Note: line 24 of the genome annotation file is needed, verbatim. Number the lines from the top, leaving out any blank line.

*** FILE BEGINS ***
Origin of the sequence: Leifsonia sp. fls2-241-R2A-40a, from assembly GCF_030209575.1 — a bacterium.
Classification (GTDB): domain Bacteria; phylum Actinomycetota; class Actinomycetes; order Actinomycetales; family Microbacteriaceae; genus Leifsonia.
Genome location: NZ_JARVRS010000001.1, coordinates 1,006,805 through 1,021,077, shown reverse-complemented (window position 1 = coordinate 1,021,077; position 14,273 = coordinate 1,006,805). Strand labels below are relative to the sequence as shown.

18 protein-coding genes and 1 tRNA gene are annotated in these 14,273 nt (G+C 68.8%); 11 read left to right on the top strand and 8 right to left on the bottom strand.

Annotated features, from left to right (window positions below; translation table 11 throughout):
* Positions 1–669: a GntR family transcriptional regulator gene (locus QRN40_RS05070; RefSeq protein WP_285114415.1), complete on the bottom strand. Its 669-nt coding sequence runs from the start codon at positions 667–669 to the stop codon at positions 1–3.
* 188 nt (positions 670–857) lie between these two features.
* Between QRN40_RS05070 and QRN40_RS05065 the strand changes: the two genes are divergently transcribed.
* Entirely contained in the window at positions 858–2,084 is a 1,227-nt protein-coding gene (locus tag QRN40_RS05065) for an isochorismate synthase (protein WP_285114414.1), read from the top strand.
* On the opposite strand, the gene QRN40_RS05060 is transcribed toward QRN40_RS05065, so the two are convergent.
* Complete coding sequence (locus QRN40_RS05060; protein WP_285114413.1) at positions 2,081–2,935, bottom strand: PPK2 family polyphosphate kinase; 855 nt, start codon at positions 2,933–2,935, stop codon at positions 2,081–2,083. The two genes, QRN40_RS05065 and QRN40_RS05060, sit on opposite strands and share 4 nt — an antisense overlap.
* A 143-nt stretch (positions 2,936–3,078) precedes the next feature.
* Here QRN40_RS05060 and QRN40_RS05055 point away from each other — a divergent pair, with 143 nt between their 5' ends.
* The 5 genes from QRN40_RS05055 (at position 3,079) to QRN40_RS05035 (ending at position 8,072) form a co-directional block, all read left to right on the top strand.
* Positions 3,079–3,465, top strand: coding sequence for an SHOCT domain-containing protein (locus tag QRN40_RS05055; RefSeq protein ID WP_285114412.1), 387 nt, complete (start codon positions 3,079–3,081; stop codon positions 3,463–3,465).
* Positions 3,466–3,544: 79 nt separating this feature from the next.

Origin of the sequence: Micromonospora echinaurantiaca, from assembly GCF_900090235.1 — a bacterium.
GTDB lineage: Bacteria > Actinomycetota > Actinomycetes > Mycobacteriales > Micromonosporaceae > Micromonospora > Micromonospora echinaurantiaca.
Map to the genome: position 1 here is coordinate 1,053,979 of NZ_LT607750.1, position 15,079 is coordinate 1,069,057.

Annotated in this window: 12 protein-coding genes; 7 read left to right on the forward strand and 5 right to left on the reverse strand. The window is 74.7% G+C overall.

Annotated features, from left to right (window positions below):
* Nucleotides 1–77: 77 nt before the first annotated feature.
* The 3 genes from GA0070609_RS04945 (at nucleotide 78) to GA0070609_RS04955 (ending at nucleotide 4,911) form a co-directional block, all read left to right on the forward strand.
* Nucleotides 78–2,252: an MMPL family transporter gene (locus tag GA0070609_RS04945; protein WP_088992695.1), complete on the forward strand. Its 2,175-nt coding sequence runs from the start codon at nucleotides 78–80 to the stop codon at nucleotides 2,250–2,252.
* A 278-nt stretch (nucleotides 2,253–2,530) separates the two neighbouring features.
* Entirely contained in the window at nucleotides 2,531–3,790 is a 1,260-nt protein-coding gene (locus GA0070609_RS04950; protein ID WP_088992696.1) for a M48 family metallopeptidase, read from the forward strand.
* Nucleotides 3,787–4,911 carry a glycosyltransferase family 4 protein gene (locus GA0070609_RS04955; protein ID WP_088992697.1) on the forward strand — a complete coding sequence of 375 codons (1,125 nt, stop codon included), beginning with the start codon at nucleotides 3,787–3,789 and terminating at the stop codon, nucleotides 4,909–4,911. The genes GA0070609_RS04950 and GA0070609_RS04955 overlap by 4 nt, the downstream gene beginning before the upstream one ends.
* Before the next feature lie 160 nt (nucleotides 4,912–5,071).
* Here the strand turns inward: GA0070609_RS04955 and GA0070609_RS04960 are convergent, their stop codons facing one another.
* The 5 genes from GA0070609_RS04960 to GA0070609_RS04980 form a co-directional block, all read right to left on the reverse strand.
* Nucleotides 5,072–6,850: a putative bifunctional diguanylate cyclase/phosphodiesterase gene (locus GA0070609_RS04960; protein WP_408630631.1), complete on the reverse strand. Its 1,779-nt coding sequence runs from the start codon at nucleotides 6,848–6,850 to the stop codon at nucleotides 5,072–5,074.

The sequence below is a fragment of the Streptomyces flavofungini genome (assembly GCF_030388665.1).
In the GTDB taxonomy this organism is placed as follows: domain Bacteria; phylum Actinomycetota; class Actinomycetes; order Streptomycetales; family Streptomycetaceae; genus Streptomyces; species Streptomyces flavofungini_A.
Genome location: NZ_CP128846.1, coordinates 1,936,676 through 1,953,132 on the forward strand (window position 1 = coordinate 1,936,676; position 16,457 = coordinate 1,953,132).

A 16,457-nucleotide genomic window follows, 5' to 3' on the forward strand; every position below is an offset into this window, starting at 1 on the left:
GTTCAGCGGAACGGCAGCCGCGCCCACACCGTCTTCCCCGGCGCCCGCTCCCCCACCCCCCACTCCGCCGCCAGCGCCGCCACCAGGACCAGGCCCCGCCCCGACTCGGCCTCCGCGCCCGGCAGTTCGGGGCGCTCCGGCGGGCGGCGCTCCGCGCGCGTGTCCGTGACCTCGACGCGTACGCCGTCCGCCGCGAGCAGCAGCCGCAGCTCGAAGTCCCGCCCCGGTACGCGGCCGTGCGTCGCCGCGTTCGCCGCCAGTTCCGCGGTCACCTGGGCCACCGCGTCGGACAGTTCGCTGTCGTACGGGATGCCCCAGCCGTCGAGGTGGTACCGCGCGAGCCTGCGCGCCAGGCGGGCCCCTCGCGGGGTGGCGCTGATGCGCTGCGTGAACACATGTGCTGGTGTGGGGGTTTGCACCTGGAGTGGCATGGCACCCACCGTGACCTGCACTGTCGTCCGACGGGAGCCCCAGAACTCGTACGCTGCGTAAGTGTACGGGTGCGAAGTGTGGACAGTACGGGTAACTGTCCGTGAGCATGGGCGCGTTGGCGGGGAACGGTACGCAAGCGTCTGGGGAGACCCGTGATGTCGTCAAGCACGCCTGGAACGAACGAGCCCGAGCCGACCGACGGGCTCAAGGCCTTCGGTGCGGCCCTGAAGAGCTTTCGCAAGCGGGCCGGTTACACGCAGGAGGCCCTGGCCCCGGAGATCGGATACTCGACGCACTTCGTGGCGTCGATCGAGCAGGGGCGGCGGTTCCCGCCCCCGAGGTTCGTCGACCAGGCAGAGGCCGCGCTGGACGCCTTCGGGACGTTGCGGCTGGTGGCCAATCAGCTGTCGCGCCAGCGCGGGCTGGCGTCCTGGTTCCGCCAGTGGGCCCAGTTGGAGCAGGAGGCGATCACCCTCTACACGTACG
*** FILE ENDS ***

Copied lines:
* Nucleotides 78–2,252: an MMPL family transporter gene (locus tag GA0070609_RS04945; protein WP_088992695.1), complete on the forward strand. Its 2,175-nt coding sequence runs from the start codon at nucleotides 78–80 to the stop codon at nucleotides 2,250–2,252.